A Systematic Approach for Structuring Exception Handling in Robust Component-Based Software

This article addresses the systematic incorporation of exception handling into component-based systems. By "component-based", one can infer "object-oriented" since the use of libraries of classes, such ast STL and JCL, can be seen as the use of components, building blocks, while constructing large-scale software systems. Read this article in its entirety to get a sense of how to put exception handling to good use.

4. The Proposed Exception Handling Strategy

4.2 Intra-component Exception Handling Strategy

The intra-component strategy is applied during the provisioning workflow of a CBD process (Section 3.3). At this stage, concrete components are selected in order to materialize the abstract components specified in the software architecture of the system being developed. As discussed earlier, these components may be either existing or newly developed components. Our intra-component strategy described applies to both situations: the adaptation of existing components and the development of new components.

When a component is built from scratch, its implementation is under control of the software developer. Figure 4 depicts the proposed internal structure of a component with one provided interface and one required interface. The employed notation is UML 2.0. The implementation classes implement the operations specified by the component's provided interface. Furthermore, these classes may have dependencies that are explicitly represented by means of the required interface of the component. In the proposed strategy, implementation classes are responsible for: (i) detecting exceptional conditions anticipated by the specification of the component and signalling exceptions of types declared in the provided interface of the component; (ii) signalling internal exceptions related to other exceptional conditions which are specific to the implementation of the component; and (iii) executing clean-up actions, when necessary. The types of exceptions raised by the implementation classes should be subtypes of DeclaredException and UndeclaredException, depending on whether the exceptional condition that was anticipated or unanticipated.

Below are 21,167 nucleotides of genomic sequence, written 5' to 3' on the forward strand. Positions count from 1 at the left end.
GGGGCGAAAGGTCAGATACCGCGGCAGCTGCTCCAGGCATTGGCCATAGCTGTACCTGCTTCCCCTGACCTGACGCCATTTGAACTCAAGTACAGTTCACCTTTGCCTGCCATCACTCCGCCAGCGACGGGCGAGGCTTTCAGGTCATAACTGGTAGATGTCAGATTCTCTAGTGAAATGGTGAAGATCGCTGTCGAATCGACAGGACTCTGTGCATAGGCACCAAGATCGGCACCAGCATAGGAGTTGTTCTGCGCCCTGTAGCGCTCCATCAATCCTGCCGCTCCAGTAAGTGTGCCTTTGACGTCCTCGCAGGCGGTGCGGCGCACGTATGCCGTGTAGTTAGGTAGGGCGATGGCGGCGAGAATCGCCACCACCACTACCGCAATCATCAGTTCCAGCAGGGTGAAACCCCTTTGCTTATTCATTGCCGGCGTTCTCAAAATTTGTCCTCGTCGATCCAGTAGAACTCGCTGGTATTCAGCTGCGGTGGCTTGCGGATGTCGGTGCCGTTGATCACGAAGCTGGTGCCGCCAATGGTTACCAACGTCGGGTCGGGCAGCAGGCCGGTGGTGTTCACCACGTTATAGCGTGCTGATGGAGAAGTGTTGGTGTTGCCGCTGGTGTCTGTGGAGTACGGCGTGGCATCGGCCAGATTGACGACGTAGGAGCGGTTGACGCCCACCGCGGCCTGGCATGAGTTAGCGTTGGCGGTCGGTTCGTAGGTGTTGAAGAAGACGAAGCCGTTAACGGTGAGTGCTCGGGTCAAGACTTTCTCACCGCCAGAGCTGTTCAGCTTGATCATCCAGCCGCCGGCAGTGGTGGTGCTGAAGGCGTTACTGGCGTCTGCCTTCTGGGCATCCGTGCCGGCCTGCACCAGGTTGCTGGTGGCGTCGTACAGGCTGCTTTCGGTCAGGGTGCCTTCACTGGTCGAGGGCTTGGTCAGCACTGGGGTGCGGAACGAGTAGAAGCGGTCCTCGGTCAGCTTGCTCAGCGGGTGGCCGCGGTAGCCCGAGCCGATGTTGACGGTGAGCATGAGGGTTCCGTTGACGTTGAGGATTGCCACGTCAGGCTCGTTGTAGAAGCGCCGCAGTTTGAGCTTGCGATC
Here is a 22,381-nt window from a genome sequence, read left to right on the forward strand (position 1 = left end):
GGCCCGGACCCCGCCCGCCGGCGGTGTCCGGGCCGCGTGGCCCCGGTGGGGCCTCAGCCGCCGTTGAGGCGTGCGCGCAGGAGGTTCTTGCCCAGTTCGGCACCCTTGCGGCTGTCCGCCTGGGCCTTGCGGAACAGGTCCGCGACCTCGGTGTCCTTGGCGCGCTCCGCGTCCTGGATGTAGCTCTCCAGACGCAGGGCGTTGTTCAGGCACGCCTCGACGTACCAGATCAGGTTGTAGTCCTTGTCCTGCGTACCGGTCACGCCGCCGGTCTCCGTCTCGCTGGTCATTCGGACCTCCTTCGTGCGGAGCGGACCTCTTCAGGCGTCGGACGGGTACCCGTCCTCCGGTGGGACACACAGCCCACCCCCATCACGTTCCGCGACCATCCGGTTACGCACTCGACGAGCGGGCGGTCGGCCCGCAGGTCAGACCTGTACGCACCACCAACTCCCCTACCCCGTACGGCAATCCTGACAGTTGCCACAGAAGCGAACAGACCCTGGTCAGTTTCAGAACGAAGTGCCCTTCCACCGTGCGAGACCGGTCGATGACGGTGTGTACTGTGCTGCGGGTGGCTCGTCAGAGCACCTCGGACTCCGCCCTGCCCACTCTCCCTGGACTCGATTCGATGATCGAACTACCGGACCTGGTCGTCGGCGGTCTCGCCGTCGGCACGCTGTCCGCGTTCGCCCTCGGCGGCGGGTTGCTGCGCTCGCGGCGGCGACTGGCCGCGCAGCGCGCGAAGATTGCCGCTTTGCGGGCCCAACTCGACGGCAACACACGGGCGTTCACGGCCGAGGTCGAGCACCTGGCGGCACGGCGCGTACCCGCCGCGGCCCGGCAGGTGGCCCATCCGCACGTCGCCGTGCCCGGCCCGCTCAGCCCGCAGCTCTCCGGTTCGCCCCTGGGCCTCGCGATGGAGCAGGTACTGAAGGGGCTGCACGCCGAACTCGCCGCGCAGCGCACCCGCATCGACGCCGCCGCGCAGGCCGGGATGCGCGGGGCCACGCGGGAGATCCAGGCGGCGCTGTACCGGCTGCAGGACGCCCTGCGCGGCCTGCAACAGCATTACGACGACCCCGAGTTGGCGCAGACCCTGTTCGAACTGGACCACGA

Figure 4


A façade class is associated to a provided interface and defines an access point to its implementation. When necessary, façade classes could be also responsible for serializing incoming requests, in order to transform the component in a damage confinement region. A façade class may also detect the violation of pre- and post-conditions for operations defined by its corresponding provided interface.

The intra-component strategy is based on application-level exception (ALE) handlers and boundary-level exception (BLE) handlers. ALE handlers are associated to implementation classes. They are responsible for handling three kinds of exceptions: (i) external exceptions of types declared in the required interfaces of the components; (ii) internal exceptions signalled by implementation classes; and (iii) internal exceptions signalled by the underlying infrastructure.

BLE handlers are responsible for dealing with exceptions that reach façade classes. Exceptions of types declared in the provided interface of the component, which are anticipated by its specification, are simply propagated by BLE handlers. These handlers also propagate exceptions of type RejectedRequestException, which signal an error in the request issued by the client. For other exception types, backward error recovery may be performed, in case it is available. If the component is left in a consistent state, an exception of type RecoveredFailureException is signalled, indicating that the state of the component is consistent. Otherwise, an exception of type UnrecoveredFailureException is signalled.

When an existing OTS component is reused, a wrapper should be created in order to avoid architectural mismatches (Section 3.3). In this case, the abstract architectural component is instantiated by a composite component wrapping the OTS component, as depicted in Figure 5. The OTS component may include its own exception handlers. All responsibilities that are associated to façade classes and BLE handlers in a component built from scratch, are associated, respectively, to provided interface interceptors and BLE handlers of the composite component. Moreover, a provided interface interceptor is responsible for adapting the OTS external interface to the provided interface specified for the abstract architectural component. Provided interface interceptors, together with the BLE handlers, are also responsible for mapping exceptions raised by the component's implementation to the abstract exception type hierarchy. The main responsibility of the OTS component is the implementation of its external interface.